Third: write often. One of my favorite quotes about writing comes from the late, great Roger Ebert, who said something along the lines of “I’ve developed a reputation as the fastest writer in town. But I’m don’t write faster than others. I just spend less time not writing.” This is certainly closely related to having a regular schedule (if you commit to writing every day, you’ll likely be writing more often just by virtue of committing to doing so on a daily basis). And this one rings true to me for intuitive reasons. The analogy seems that writing is like a muscle. Exercise it frequently and it gets stronger. Fail to do so and it atrophies.

The question for this audience is: Do these notions, most of which come from looking at novelists or essayists, hold true for legal and/or academic writers as well (I’m not sure that Marukami’s self-mesmerism is something that would be helpful in writing scholarship)? There are a number of potential distinctions: scholarship requires research and entails a different sort of creativity (persuasive argument as opposed to something more akin to pure creativity). And since writing is only part of the professor’s job, is it reasonable to expect to have a regular writing schedule given the need to prioritize students and the competing demands of service? Or does that mean that picking and insisting on a schedule is all the more important?

Finally, consider one alternative approach I’ve observed in some colleagues, which I’ll call the binge-writing model. The notion here is that given the inherent disorder of the academic schedule, it’s not really possible to write regularly, and perhaps not even that effective. I have colleagues who sincerely believe that writing is best in concentrated marathon chunks when blocks of time open up (or if they don’t, in a mad series of sleepless nights). The idea, I suppose, is that this kind of fugue-based approach produces more interesting and coherent work than plodding along gradually, adding a bit at a time.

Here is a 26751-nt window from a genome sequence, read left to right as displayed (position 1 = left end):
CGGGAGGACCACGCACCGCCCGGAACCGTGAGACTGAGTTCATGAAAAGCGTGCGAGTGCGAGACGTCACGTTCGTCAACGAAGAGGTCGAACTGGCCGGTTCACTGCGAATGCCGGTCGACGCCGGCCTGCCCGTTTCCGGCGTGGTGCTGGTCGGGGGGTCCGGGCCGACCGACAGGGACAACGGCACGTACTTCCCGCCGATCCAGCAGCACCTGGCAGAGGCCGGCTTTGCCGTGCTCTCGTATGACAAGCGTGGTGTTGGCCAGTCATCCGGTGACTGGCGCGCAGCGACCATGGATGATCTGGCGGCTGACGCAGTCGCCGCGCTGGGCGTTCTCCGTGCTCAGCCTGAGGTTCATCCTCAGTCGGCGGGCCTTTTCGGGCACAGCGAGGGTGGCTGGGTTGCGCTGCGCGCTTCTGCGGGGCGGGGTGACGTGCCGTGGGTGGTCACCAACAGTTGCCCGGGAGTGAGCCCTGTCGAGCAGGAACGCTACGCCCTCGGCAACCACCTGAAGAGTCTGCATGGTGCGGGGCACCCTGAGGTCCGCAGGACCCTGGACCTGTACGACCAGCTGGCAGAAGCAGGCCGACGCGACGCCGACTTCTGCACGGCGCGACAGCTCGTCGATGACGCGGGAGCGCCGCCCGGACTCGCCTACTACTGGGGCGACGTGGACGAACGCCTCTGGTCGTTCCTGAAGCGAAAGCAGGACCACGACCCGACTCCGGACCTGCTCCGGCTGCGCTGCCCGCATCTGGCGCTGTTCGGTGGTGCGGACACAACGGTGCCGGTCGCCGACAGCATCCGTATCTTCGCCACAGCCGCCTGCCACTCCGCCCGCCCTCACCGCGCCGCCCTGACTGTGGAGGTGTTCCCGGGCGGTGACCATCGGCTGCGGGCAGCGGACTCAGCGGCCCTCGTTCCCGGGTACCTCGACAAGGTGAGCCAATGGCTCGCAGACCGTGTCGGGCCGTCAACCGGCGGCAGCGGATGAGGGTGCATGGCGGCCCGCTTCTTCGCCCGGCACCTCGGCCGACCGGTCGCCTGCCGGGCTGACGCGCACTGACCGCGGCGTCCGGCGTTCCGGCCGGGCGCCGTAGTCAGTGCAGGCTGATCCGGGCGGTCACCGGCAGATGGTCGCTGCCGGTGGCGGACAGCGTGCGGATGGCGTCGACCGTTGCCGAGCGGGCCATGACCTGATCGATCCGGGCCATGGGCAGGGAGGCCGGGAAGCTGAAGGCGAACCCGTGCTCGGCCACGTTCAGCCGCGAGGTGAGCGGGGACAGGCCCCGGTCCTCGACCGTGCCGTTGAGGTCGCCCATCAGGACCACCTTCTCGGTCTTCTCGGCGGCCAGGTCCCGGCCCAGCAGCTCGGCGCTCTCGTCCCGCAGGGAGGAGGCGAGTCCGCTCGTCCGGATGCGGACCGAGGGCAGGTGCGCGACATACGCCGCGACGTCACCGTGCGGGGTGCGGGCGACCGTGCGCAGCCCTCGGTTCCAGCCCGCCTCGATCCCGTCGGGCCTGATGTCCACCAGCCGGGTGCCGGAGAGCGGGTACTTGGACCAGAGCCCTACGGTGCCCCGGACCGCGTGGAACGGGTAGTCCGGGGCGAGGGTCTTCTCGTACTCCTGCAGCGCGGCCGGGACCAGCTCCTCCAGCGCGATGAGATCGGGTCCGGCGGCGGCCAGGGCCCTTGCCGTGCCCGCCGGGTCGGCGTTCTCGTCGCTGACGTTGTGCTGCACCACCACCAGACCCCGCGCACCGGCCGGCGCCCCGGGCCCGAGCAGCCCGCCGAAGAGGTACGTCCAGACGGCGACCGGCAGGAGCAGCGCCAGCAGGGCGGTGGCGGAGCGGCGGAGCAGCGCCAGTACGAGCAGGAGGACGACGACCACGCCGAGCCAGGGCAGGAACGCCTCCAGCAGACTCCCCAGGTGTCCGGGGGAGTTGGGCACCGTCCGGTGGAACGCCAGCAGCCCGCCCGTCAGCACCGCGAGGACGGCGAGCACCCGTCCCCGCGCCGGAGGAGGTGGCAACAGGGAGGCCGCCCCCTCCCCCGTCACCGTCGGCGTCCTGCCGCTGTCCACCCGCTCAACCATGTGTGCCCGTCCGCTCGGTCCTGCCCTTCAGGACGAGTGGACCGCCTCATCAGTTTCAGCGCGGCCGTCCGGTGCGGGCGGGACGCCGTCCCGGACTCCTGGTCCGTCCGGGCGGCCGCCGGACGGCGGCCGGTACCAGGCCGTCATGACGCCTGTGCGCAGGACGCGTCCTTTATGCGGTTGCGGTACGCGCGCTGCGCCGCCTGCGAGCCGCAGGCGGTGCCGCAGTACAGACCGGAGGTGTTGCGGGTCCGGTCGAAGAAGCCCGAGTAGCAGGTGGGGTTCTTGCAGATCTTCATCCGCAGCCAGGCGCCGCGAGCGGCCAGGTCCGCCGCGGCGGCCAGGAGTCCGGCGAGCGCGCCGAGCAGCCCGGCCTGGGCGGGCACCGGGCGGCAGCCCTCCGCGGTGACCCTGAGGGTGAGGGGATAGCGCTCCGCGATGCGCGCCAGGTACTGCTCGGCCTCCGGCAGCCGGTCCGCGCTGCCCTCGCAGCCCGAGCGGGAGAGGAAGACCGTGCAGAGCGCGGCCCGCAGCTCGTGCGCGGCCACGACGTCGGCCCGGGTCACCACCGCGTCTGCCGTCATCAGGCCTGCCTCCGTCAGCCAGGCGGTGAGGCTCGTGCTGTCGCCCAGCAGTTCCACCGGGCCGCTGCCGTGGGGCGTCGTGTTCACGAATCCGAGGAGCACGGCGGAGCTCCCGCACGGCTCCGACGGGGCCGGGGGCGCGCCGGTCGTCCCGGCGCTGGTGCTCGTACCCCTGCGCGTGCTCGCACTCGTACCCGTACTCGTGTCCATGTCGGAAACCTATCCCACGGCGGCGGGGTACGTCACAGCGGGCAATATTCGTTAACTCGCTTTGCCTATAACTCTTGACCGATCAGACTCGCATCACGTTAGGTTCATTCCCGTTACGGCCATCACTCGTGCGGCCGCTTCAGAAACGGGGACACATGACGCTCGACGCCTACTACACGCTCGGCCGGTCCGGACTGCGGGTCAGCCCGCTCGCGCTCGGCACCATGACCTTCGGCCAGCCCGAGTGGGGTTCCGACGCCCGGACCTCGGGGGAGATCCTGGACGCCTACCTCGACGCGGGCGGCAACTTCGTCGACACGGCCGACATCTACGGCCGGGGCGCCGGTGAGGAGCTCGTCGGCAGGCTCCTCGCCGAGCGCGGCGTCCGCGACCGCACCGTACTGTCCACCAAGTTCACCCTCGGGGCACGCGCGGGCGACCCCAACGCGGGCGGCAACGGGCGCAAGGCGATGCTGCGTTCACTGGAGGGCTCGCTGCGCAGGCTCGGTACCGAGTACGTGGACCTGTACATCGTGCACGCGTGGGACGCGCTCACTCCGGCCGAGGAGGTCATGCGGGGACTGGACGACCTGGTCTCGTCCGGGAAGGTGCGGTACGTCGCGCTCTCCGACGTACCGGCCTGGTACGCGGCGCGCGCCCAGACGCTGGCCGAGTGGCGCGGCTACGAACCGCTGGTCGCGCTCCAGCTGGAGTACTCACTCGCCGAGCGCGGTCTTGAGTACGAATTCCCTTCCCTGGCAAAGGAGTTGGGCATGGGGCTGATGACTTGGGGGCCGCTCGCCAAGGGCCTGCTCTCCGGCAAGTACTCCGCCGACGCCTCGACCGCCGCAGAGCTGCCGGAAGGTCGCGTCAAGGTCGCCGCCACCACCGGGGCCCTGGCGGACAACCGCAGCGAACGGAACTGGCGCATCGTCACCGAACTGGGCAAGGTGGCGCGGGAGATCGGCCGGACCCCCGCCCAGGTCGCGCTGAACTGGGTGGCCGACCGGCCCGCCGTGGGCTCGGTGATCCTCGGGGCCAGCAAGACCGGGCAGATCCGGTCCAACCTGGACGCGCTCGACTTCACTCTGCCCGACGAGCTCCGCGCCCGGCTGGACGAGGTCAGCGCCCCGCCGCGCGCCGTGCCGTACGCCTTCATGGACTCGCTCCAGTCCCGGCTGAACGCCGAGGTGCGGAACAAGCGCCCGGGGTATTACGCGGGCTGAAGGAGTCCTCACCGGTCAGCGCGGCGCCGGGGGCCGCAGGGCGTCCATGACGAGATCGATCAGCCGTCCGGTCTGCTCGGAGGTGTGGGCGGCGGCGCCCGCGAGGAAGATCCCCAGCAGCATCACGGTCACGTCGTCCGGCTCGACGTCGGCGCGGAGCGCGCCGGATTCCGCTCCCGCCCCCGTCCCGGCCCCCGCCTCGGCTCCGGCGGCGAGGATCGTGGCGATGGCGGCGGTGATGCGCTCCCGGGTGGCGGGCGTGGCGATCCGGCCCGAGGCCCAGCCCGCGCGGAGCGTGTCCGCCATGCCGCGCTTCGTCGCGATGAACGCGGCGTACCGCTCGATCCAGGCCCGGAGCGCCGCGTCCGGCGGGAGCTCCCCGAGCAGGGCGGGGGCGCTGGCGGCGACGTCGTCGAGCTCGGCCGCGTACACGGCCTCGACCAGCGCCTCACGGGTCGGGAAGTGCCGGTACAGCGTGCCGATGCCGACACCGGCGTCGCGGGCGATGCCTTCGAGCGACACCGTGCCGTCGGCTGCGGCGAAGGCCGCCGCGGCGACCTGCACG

Again, it’s good to be back and Prawfs and I look forward to thoughts on these or any other best writing practices.

DF

Posted by Dave_Fagundes on November 7, 2016 at 11:29 AM in Life of Law Schools, Science, Teaching Law | Permalink

Comments

Let me add one more: Start writing. It is always possible to do more research, and therefore defer beginning to write. As in so many other endeavors, perfect is the enemy of good. At some point, and sooner is better, it is imperative to stop researching and start writing. You can always identify and fill gaps.

Posted by: Steve Lubet | Nov 7, 2016 3:25:19 PM

# 3 is why I urge academics to blog, write op-eds, write supplement essays, etc.. By writing a bunch of smaller things in and around larger pieces (that require more time to research), you exercise that writing muscle.

Posted by: Howard Wasserman | Nov 7, 2016 5:29:01 PM

Binge-writing might work for articles, but most scholars in monograph-oriented fields seem to discover sooner or later that regularity is essential if one hopes to complete a more substantial work.

Posted by: anon | Nov 7, 2016 6:38:46 PM